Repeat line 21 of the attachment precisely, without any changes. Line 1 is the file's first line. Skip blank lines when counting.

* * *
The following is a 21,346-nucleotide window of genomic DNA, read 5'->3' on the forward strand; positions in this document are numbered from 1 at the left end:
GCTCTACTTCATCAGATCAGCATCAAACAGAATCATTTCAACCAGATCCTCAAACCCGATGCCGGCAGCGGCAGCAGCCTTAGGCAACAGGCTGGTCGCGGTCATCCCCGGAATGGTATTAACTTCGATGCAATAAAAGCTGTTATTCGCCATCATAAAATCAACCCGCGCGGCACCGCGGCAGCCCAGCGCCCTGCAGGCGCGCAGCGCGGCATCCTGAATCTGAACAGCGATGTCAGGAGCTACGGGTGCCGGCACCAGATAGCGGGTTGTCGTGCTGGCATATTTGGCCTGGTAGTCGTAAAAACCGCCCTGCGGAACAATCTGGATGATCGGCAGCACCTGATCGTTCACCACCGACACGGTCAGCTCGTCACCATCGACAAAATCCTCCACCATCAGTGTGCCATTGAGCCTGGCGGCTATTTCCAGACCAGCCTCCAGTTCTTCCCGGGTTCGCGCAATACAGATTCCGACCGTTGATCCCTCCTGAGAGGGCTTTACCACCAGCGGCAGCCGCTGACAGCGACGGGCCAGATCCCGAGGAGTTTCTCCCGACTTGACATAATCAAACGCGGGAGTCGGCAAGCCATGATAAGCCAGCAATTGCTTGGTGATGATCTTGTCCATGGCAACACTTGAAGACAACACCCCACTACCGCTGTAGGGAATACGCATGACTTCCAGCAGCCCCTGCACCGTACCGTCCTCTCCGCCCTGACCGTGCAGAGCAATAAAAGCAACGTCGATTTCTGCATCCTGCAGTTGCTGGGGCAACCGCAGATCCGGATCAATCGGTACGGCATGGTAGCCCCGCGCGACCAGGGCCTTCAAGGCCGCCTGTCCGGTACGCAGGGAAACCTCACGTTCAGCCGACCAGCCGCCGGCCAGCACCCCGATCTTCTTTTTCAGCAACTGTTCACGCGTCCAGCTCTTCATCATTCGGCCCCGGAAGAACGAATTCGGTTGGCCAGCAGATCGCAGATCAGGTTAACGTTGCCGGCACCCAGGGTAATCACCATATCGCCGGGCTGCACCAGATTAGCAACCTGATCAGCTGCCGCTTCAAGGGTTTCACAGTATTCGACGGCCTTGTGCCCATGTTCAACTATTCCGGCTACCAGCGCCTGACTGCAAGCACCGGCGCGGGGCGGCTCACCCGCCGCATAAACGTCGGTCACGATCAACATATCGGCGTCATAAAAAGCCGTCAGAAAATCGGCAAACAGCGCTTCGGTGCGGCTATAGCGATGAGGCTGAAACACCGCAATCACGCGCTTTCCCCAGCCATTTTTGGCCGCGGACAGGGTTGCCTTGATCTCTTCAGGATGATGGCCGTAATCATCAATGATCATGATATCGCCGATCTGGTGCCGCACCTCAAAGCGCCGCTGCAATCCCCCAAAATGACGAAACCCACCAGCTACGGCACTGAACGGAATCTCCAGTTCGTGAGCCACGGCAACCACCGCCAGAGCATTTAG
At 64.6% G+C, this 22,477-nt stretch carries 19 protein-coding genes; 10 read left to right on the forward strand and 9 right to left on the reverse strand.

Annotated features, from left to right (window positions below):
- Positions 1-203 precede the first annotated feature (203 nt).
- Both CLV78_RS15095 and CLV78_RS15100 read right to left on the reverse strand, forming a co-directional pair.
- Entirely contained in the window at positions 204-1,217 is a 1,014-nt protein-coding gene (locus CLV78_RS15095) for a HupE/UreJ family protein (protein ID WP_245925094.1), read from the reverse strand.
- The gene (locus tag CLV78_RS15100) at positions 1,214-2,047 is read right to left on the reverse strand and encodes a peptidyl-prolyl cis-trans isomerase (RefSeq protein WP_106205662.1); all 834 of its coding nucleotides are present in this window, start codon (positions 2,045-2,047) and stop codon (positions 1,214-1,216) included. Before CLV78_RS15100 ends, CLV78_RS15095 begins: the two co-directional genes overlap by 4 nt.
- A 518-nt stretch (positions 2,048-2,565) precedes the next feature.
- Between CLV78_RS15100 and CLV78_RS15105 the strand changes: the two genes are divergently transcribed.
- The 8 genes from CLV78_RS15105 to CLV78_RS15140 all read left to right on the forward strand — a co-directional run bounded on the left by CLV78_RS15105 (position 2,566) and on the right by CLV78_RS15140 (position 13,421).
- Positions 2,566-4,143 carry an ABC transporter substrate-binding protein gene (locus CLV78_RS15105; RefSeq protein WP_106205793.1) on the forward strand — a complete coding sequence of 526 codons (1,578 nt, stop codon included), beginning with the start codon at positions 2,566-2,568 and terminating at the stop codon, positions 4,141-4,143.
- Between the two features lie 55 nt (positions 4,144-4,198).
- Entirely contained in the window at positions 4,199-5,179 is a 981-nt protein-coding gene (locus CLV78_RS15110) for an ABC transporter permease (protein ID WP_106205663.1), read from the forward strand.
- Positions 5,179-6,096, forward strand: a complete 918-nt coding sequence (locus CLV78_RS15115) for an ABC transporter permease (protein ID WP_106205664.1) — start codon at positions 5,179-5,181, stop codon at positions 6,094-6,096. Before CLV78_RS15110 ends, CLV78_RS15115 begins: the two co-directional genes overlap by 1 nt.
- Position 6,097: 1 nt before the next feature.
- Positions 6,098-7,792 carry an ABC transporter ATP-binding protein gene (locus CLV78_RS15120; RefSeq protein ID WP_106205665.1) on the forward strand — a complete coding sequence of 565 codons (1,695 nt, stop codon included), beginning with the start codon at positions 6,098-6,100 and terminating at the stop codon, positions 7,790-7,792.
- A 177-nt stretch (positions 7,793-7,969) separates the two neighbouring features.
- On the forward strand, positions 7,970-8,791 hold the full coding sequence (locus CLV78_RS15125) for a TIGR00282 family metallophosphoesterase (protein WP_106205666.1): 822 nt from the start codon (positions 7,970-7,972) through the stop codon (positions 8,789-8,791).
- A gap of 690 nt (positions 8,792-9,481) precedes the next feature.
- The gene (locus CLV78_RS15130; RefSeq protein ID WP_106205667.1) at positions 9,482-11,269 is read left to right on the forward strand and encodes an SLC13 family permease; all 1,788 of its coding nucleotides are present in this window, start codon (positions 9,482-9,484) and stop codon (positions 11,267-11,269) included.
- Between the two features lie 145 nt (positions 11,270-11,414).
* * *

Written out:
- The gene (locus CLV78_RS15130; RefSeq protein ID WP_106205667.1) at positions 9,482-11,269 is read left to right on the forward strand and encodes an SLC13 family permease; all 1,788 of its coding nucleotides are present in this window, start codon (positions 9,482-9,484) and stop codon (positions 11,267-11,269) included.